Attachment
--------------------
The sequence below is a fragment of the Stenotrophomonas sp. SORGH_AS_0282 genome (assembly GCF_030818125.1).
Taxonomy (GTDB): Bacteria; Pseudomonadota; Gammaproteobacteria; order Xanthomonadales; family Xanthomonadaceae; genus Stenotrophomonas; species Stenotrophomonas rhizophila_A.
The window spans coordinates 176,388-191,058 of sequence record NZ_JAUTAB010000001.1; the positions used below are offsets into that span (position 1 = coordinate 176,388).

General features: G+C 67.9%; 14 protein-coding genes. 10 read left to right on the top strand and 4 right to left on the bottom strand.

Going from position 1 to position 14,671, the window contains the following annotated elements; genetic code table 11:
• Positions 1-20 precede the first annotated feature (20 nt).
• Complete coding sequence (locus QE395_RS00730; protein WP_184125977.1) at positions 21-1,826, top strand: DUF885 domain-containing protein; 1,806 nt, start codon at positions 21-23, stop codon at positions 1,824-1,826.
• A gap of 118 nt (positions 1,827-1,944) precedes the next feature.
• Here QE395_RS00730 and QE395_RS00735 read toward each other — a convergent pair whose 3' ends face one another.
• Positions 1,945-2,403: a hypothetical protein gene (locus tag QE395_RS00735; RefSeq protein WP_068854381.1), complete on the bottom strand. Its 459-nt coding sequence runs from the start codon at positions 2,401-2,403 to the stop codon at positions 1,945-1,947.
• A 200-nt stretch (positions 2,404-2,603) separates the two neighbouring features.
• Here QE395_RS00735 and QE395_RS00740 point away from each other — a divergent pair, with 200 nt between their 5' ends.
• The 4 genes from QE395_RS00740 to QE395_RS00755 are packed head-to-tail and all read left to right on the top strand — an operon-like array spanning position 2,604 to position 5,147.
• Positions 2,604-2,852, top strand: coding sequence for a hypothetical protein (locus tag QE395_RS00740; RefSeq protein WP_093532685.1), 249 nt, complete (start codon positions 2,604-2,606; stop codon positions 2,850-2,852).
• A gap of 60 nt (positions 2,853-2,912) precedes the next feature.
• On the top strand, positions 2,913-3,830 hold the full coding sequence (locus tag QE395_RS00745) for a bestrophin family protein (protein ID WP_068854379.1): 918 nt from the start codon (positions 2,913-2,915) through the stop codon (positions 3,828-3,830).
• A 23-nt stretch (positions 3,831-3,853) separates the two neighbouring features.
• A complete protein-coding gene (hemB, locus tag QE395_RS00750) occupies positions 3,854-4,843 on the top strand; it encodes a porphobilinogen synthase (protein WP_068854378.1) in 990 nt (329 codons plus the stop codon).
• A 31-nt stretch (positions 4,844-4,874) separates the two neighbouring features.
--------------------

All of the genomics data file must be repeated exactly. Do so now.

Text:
The sequence below is a fragment of the Stenotrophomonas sp. SORGH_AS_0282 genome (assembly GCF_030818125.1).
Taxonomy (GTDB): Bacteria; Pseudomonadota; Gammaproteobacteria; order Xanthomonadales; family Xanthomonadaceae; genus Stenotrophomonas; species Stenotrophomonas rhizophila_A.
The window spans coordinates 176,388-191,058 of sequence record NZ_JAUTAB010000001.1; the positions used below are offsets into that span (position 1 = coordinate 176,388).

General features: G+C 67.9%; 14 protein-coding genes. 10 read left to right on the top strand and 4 right to left on the bottom strand.

Going from position 1 to position 14,671, the window contains the following annotated elements; genetic code table 11:
• Positions 1-20 precede the first annotated feature (20 nt).
• Complete coding sequence (locus QE395_RS00730; protein WP_184125977.1) at positions 21-1,826, top strand: DUF885 domain-containing protein; 1,806 nt, start codon at positions 21-23, stop codon at positions 1,824-1,826.
• A gap of 118 nt (positions 1,827-1,944) precedes the next feature.
• Here QE395_RS00730 and QE395_RS00735 read toward each other — a convergent pair whose 3' ends face one another.
• Positions 1,945-2,403: a hypothetical protein gene (locus tag QE395_RS00735; RefSeq protein WP_068854381.1), complete on the bottom strand. Its 459-nt coding sequence runs from the start codon at positions 2,401-2,403 to the stop codon at positions 1,945-1,947.
• A 200-nt stretch (positions 2,404-2,603) separates the two neighbouring features.
• Here QE395_RS00735 and QE395_RS00740 point away from each other — a divergent pair, with 200 nt between their 5' ends.
• The 4 genes from QE395_RS00740 to QE395_RS00755 are packed head-to-tail and all read left to right on the top strand — an operon-like array spanning position 2,604 to position 5,147.
• Positions 2,604-2,852, top strand: coding sequence for a hypothetical protein (locus tag QE395_RS00740; RefSeq protein WP_093532685.1), 249 nt, complete (start codon positions 2,604-2,606; stop codon positions 2,850-2,852).
• A gap of 60 nt (positions 2,853-2,912) precedes the next feature.
• On the top strand, positions 2,913-3,830 hold the full coding sequence (locus tag QE395_RS00745) for a bestrophin family protein (protein ID WP_068854379.1): 918 nt from the start codon (positions 2,913-2,915) through the stop codon (positions 3,828-3,830).
• A 23-nt stretch (positions 3,831-3,853) separates the two neighbouring features.
• A complete protein-coding gene (hemB, locus tag QE395_RS00750) occupies positions 3,854-4,843 on the top strand; it encodes a porphobilinogen synthase (protein WP_068854378.1) in 990 nt (329 codons plus the stop codon).
• A 31-nt stretch (positions 4,844-4,874) separates the two neighbouring features.